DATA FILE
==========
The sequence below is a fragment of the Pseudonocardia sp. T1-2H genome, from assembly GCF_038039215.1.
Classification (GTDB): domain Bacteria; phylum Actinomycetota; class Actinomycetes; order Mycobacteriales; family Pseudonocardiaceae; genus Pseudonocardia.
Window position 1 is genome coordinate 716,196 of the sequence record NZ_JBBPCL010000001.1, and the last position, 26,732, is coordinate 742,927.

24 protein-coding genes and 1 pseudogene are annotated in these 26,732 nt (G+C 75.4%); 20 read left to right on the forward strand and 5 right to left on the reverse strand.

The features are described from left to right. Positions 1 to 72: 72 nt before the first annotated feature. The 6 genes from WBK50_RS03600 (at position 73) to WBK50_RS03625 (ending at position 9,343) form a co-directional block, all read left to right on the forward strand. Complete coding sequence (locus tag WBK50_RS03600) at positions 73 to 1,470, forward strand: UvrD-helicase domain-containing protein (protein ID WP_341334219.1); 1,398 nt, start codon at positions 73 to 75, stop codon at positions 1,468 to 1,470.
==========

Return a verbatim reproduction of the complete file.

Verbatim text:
The sequence below is a fragment of the Pseudonocardia sp. T1-2H genome, from assembly GCF_038039215.1.
Classification (GTDB): domain Bacteria; phylum Actinomycetota; class Actinomycetes; order Mycobacteriales; family Pseudonocardiaceae; genus Pseudonocardia.
Window position 1 is genome coordinate 716,196 of the sequence record NZ_JBBPCL010000001.1, and the last position, 26,732, is coordinate 742,927.

24 protein-coding genes and 1 pseudogene are annotated in these 26,732 nt (G+C 75.4%); 20 read left to right on the forward strand and 5 right to left on the reverse strand.

The features are described from left to right. Positions 1 to 72: 72 nt before the first annotated feature. The 6 genes from WBK50_RS03600 (at position 73) to WBK50_RS03625 (ending at position 9,343) form a co-directional block, all read left to right on the forward strand. Complete coding sequence (locus tag WBK50_RS03600) at positions 73 to 1,470, forward strand: UvrD-helicase domain-containing protein (protein ID WP_341334219.1); 1,398 nt, start codon at positions 73 to 75, stop codon at positions 1,468 to 1,470.